- The BMJ iPad app brings you the best of print and online, including live links to the latest news, blogs, video, and podcasts. Get the BMJ iPad app.
- Keep up to date with cardiology: Access the latest cardiovascular medicine resources from across BMJ Group.
- Our online table of contents is updated at least twice each day. Read all articles published in the last 7 days.
- OPEN ACCESS: All research articles are freely available online, with no word limit. Find out more about the BMJ's open access policy. Submit your paper.
Speed bumps could be a new way to help diagnose appendicitis
The presence of pain when travelling over speed bumps is associated with an increased likelihood of acute appendicitis, among patients coming into hospital with abdominal pain, finds a study in the BMJ Christmas issue and published online today.
Clinical diagnosis of acute appendicitis can be difficult and yet it is the most common surgical abdominal emergency. There is no specific clinical diagnostic test for appendicitis, and removing a healthy appendix - which happens often - is best avoided. Similarly, missing appendicitis when it's present can be dangerous.
Although some doctors have routinely asked about pain travelling over speed bumps, this practice was not previously evidence-based.
Researchers from the University of Oxford and Stoke Mandeville Hospital therefore carried out a study on 101 patients who were referred to hospital for suspected appendicitis. Testing took place in 2012 and patients were between 17 and 76 years of age.
Patients were classed as “speed bump positive” if they had a worsening of pain whilst travelling over speed bumps or “speed bump negative” if their pain stayed the same, if they were unsure, or if their pain improved. All participants were questioned within 24 hours of their journey to hospital.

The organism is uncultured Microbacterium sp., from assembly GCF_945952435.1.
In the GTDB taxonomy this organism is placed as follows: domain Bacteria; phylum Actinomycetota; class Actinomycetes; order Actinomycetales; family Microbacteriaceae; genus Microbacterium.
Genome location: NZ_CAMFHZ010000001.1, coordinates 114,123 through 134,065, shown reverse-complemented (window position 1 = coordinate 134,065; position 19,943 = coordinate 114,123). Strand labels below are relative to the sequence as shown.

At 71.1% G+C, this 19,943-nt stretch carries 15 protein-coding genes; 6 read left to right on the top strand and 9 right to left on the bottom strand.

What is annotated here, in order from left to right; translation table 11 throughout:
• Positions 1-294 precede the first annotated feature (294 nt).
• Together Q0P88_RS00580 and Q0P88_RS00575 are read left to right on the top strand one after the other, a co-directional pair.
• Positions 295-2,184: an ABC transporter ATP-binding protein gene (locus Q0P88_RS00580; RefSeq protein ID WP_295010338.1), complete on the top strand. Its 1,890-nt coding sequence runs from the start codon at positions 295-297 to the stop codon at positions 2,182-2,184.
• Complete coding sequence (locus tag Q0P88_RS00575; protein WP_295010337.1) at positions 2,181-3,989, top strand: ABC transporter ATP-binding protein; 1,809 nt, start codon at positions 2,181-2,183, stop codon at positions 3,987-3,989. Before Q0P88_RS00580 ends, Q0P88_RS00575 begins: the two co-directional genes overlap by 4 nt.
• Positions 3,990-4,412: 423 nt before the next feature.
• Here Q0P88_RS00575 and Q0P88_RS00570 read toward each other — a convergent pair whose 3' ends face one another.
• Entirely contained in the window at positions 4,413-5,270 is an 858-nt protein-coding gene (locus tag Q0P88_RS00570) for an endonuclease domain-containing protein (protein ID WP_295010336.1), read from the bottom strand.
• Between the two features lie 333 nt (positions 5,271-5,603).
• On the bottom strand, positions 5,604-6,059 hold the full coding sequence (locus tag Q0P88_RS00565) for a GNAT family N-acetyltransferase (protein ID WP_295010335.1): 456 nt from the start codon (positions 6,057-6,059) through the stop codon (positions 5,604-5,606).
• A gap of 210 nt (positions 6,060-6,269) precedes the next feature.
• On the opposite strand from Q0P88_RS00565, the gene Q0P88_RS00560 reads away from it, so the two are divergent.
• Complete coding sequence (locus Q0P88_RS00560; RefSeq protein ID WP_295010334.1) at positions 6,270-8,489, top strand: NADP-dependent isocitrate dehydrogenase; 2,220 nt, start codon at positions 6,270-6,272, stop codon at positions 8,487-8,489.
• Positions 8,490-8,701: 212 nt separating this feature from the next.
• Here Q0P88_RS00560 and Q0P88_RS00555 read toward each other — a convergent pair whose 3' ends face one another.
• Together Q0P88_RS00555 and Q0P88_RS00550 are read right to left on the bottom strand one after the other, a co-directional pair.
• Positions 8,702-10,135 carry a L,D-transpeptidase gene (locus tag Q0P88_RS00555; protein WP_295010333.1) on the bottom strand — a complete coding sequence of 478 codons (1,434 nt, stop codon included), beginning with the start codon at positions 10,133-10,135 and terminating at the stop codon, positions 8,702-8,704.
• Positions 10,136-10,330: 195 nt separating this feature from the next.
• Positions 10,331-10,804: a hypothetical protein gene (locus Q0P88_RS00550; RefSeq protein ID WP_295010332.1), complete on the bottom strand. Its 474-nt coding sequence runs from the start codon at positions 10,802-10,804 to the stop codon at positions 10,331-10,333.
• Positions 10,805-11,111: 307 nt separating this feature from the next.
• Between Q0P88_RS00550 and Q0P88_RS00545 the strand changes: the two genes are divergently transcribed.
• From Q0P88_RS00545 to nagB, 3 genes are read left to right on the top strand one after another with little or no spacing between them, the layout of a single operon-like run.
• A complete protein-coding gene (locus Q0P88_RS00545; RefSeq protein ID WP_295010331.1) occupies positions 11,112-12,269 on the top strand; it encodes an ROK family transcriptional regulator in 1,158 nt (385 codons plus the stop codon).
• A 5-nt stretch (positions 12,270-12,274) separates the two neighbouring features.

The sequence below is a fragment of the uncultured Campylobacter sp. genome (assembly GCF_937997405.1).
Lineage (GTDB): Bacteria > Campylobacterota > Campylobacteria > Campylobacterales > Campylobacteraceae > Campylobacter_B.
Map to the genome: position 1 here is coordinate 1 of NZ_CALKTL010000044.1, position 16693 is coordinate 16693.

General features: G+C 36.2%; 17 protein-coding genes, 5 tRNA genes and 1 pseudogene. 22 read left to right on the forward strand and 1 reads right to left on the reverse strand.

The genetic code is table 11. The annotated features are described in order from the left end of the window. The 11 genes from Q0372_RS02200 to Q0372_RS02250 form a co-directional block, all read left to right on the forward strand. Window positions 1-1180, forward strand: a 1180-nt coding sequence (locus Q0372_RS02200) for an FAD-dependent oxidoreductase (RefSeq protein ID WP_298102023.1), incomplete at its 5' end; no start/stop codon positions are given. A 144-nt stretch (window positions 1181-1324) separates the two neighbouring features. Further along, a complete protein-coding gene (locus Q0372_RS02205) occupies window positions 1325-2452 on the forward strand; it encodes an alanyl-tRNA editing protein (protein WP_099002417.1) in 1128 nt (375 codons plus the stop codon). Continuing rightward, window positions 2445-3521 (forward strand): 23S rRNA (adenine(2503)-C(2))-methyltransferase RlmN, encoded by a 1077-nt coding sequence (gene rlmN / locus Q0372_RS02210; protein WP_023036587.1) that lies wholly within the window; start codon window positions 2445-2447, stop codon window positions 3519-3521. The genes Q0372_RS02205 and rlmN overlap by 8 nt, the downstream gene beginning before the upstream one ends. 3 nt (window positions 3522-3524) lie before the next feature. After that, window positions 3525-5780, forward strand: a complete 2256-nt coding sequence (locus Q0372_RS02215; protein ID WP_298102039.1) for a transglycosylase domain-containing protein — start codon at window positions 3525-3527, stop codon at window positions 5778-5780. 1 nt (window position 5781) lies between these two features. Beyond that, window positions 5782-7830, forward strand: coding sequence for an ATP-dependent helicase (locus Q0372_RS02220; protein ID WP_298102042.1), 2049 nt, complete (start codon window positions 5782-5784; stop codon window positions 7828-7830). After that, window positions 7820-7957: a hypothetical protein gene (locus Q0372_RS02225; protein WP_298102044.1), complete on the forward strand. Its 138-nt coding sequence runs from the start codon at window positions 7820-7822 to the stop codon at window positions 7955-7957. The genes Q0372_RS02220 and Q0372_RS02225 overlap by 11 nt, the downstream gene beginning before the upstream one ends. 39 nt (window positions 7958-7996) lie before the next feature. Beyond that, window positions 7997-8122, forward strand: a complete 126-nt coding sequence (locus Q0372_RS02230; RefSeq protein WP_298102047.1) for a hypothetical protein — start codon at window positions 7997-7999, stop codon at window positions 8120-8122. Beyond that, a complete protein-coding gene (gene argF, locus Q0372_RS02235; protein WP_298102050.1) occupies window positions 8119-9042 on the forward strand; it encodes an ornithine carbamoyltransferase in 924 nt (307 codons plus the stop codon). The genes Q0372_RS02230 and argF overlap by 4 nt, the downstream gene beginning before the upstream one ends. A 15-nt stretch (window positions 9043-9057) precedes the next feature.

Sixty-four patients had travelled over speed bumps on their way to hospital. 54 of these (84%) were “speed bump positive”. 34 of the 64 had a confirmed diagnosis of acute appendicitis of which 33 (97%) had worsened pain over speed bumps.
Seven patients who were “speed bump positive” did not have appendicitis but did have other significant problems such as ruptured ovarian cyst or diverticulitis (bulging sacs or pouches most commonly found in the large intestine).
Clinical questioning about pain over speed bumps also compared favourably with the well known signs of appendicitis.
The researchers conclude that an increase in pain over speed bumps is associated with an increased likelihood of acute appendicitis. They add that although being “speed bump positive” does not guarantee a diagnosis of appendicitis, the study does suggest that it should form a routine part of assessment of patients with possible appendicitis.
Dr Helen Ashdown of the Department of Primary Care Health Sciences at the University of Oxford said: "It may sound odd, but asking patients whether their pain worsened going over speed bumps on their way in to hospital could help doctors in a diagnosis. It turns out to be as good as many other ways of assessing people with suspected appendicitis."
Helen Ashdown, Department of Primary Care Health Sciences, University of Oxford, UK